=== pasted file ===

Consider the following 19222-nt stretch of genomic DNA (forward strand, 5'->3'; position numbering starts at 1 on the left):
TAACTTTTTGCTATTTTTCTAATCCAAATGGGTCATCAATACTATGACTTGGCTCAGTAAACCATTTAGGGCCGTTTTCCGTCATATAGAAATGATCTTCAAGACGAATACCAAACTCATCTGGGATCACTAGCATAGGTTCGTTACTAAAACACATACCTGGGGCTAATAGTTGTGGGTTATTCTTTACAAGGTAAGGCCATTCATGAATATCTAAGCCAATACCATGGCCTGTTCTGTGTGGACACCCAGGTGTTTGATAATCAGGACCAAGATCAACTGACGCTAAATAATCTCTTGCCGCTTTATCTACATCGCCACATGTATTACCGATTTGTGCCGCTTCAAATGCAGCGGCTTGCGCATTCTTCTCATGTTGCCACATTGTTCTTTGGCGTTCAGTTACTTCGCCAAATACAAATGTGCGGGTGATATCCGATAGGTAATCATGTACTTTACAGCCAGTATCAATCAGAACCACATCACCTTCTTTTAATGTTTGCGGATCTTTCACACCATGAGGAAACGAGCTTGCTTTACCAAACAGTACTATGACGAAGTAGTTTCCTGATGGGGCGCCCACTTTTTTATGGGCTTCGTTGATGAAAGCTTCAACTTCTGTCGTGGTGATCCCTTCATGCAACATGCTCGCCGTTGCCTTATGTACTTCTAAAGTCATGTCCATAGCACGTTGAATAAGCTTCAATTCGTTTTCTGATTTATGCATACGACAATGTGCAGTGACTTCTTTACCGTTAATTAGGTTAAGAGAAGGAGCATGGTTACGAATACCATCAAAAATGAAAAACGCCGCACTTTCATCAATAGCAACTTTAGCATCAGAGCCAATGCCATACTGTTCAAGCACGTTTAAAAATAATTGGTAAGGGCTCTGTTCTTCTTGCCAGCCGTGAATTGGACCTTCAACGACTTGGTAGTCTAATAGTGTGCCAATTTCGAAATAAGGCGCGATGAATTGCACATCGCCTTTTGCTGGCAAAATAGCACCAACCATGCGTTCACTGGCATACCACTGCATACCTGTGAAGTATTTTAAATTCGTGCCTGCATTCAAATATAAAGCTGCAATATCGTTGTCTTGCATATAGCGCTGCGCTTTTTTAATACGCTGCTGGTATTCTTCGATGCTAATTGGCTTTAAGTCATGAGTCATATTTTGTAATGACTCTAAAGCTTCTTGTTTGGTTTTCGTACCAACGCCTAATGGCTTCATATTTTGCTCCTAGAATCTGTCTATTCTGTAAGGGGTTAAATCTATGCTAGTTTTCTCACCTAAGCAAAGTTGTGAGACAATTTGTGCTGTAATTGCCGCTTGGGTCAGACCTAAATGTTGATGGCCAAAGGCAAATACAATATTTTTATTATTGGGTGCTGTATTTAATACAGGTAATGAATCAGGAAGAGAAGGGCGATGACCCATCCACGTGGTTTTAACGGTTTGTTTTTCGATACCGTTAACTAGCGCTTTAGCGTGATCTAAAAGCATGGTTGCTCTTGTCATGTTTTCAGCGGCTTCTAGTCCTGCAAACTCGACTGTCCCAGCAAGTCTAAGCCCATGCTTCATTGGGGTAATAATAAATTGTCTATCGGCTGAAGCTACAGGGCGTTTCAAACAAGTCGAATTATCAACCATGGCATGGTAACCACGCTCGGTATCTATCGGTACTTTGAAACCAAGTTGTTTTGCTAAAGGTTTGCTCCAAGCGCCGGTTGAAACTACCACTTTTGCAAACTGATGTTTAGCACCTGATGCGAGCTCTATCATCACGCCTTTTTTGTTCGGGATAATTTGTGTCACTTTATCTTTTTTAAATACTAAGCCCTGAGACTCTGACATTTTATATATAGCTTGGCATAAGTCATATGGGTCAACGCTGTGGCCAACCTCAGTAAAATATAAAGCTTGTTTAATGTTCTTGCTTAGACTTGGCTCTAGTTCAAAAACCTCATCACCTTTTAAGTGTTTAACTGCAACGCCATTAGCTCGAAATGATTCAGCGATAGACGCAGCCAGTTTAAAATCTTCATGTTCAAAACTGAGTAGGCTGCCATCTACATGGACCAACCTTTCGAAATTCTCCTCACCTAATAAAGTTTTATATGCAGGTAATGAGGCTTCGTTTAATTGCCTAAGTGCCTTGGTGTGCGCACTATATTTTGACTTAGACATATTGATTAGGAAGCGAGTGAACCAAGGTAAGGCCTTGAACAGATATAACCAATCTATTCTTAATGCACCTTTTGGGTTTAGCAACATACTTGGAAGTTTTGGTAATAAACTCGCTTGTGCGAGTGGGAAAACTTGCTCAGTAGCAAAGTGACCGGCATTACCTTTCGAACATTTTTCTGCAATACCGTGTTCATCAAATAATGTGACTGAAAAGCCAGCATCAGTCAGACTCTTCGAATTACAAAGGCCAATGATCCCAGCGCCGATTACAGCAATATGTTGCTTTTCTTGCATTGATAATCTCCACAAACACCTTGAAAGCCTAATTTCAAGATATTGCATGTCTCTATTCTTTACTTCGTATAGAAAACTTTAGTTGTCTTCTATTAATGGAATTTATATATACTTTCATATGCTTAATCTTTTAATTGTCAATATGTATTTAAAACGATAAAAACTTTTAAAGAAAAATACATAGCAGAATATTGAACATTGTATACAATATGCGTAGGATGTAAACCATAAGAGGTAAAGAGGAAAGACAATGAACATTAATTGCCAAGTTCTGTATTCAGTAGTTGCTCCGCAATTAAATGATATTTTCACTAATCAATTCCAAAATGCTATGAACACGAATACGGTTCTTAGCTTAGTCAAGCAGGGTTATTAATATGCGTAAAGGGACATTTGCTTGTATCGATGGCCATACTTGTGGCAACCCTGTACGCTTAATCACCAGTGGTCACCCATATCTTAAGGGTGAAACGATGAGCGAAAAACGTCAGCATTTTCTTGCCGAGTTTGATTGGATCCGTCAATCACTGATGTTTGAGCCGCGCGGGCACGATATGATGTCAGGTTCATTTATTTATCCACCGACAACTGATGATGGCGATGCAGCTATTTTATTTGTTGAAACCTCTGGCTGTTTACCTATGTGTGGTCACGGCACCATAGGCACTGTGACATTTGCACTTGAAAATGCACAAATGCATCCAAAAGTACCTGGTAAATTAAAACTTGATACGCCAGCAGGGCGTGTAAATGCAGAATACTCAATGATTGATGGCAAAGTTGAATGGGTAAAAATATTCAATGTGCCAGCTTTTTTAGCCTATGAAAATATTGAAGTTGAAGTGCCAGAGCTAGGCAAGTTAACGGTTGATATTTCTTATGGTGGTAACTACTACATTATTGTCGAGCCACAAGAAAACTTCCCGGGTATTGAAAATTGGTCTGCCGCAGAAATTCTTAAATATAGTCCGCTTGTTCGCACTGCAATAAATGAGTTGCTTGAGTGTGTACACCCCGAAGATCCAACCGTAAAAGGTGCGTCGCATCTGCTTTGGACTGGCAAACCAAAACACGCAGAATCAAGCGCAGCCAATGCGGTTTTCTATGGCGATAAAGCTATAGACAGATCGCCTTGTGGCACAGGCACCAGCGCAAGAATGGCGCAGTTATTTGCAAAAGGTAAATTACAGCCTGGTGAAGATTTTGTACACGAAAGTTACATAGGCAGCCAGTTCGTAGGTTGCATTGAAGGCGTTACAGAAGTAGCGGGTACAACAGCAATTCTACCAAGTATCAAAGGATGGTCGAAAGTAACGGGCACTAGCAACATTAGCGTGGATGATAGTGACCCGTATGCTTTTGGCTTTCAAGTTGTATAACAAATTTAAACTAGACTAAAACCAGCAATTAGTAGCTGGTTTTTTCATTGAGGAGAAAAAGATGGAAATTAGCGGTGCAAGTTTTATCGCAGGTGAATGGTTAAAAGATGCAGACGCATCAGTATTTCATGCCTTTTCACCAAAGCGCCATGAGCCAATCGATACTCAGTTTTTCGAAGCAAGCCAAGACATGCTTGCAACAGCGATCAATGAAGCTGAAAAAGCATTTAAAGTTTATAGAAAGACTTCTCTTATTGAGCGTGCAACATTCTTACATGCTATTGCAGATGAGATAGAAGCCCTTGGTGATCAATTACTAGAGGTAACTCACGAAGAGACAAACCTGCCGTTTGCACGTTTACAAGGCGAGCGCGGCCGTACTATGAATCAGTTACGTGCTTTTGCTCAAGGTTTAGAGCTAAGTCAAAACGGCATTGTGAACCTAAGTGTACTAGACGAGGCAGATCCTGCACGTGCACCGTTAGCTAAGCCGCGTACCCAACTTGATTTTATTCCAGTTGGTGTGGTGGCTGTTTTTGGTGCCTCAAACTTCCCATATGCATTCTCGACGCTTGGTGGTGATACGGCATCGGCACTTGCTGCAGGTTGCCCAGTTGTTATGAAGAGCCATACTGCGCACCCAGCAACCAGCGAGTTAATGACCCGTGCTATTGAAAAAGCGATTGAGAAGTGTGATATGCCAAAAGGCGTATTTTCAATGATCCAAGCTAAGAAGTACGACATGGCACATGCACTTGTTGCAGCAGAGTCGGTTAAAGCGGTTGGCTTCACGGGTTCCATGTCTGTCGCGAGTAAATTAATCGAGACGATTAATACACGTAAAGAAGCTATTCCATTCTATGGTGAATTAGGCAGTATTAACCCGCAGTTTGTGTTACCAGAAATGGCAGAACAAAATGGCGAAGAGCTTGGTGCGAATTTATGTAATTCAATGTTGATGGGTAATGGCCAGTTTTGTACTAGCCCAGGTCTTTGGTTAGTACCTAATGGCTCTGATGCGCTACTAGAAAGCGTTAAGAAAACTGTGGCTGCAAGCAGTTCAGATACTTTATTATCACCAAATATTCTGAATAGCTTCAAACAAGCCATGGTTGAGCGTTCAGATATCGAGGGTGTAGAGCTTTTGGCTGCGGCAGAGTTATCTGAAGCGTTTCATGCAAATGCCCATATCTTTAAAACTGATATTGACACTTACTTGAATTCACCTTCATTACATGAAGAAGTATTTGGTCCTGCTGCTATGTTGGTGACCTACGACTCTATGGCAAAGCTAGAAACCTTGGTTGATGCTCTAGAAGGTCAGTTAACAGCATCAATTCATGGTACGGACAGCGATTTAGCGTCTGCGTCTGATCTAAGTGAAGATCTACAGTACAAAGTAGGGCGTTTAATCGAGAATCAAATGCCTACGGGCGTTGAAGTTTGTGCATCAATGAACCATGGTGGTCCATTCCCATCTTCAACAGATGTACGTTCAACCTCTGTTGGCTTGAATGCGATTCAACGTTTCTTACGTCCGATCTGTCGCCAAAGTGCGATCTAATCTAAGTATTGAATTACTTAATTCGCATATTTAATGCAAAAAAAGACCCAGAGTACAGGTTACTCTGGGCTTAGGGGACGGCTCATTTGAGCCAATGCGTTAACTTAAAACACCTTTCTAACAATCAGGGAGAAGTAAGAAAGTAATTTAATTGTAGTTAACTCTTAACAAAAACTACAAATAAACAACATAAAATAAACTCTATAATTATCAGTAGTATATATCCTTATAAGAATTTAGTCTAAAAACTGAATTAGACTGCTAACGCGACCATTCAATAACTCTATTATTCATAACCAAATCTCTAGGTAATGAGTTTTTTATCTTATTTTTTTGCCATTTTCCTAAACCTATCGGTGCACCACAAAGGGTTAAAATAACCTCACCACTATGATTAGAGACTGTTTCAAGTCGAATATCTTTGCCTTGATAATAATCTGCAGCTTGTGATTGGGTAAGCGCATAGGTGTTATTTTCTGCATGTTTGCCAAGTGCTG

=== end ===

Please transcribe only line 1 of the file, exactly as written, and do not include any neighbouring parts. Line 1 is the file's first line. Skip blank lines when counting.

Consider the following 19222-nt stretch of genomic DNA (forward strand, 5'->3'; position numbering starts at 1 on the left):